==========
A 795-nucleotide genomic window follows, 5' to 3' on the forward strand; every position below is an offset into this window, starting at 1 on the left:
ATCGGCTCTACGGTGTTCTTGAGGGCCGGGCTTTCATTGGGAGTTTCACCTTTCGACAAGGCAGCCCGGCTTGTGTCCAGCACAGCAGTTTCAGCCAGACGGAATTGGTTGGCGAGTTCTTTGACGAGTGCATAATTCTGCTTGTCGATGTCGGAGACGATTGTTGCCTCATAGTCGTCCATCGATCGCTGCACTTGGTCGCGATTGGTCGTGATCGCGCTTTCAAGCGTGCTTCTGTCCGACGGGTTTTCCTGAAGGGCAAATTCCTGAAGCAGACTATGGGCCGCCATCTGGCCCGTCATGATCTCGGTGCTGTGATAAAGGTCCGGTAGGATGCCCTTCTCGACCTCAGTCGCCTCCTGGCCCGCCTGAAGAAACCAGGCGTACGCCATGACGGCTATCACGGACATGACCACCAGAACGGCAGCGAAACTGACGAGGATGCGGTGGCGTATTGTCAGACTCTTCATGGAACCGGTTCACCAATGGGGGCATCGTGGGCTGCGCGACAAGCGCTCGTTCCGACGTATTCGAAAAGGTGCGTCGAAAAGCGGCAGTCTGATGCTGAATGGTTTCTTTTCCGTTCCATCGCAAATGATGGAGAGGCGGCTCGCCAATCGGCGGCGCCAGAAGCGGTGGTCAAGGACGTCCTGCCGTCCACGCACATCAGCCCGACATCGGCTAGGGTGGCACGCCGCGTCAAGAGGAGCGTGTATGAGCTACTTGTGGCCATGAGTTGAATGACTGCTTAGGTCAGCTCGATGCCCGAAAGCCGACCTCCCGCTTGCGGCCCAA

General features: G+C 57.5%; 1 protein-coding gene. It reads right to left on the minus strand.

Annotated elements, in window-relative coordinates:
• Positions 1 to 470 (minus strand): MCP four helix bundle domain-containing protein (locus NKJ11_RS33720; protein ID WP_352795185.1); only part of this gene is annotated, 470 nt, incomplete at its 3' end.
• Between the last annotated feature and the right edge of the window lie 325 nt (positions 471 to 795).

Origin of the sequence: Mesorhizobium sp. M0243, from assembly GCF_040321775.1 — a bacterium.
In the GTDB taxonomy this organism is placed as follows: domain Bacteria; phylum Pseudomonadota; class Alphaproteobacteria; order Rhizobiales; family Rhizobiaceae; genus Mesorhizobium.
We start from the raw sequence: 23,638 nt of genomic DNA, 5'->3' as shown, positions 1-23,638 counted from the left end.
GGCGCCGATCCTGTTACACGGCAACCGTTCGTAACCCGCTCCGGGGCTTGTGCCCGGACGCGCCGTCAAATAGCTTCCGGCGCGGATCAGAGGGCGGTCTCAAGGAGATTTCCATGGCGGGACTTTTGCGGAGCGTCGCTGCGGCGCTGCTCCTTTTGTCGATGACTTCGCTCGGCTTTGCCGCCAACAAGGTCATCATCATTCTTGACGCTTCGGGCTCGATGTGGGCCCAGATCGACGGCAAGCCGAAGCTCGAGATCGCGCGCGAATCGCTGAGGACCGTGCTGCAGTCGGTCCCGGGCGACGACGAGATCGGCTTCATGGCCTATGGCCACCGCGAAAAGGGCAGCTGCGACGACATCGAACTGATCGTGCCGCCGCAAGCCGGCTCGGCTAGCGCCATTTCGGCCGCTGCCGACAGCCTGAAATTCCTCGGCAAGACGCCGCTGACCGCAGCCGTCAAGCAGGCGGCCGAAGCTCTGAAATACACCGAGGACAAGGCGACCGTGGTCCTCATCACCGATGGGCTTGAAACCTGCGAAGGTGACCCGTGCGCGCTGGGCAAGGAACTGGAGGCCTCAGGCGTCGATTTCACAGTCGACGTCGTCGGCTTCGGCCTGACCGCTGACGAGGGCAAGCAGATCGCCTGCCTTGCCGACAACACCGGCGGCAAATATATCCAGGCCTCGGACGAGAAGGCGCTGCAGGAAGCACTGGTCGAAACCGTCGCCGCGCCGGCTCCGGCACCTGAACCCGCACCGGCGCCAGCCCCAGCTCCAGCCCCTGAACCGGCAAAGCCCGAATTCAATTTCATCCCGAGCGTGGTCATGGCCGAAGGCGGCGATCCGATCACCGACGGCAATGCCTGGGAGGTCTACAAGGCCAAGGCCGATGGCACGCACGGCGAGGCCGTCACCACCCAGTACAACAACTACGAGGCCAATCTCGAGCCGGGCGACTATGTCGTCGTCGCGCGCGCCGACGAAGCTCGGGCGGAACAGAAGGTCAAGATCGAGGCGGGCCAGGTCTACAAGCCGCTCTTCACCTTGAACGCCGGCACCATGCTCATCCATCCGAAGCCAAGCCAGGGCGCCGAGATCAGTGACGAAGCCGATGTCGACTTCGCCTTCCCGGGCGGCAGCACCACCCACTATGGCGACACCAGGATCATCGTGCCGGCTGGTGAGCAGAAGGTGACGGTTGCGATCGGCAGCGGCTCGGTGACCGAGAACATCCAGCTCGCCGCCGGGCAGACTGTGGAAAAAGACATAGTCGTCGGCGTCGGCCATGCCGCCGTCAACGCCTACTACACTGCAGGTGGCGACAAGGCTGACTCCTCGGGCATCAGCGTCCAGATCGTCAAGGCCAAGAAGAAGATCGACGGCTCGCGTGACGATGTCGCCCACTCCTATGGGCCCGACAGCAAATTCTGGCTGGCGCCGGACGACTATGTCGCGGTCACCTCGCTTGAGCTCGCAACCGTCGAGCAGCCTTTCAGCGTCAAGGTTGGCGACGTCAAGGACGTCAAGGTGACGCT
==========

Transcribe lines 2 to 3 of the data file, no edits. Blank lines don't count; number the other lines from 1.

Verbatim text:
ATCGGCTCTACGGTGTTCTTGAGGGCCGGGCTTTCATTGGGAGTTTCACCTTTCGACAAGGCAGCCCGGCTTGTGTCCAGCACAGCAGTTTCAGCCAGACGGAATTGGTTGGCGAGTTCTTTGACGAGTGCATAATTCTGCTTGTCGATGTCGGAGACGATTGTTGCCTCATAGTCGTCCATCGATCGCTGCACTTGGTCGCGATTGGTCGTGATCGCGCTTTCAAGCGTGCTTCTGTCCGACGGGTTTTCCTGAAGGGCAAATTCCTGAAGCAGACTATGGGCCGCCATCTGGCCCGTCATGATCTCGGTGCTGTGATAAAGGTCCGGTAGGATGCCCTTCTCGACCTCAGTCGCCTCCTGGCCCGCCTGAAGAAACCAGGCGTACGCCATGACGGCTATCACGGACATGACCACCAGAACGGCAGCGAAACTGACGAGGATGCGGTGGCGTATTGTCAGACTCTTCATGGAACCGGTTCACCAATGGGGGCATCGTGGGCTGCGCGACAAGCGCTCGTTCCGACGTATTCGAAAAGGTGCGTCGAAAAGCGGCAGTCTGATGCTGAATGGTTTCTTTTCCGTTCCATCGCAAATGATGGAGAGGCGGCTCGCCAATCGGCGGCGCCAGAAGCGGTGGTCAAGGACGTCCTGCCGTCCACGCACATCAGCCCGACATCGGCTAGGGTGGCACGCCGCGTCAAGAGGAGCGTGTATGAGCTACTTGTGGCCATGAGTTGAATGACTGCTTAGGTCAGCTCGATGCCCGAAAGCCGACCTCCCGCTTGCGGCCCAA

General features: G+C 57.5%; 1 protein-coding gene. It reads right to left on the minus strand.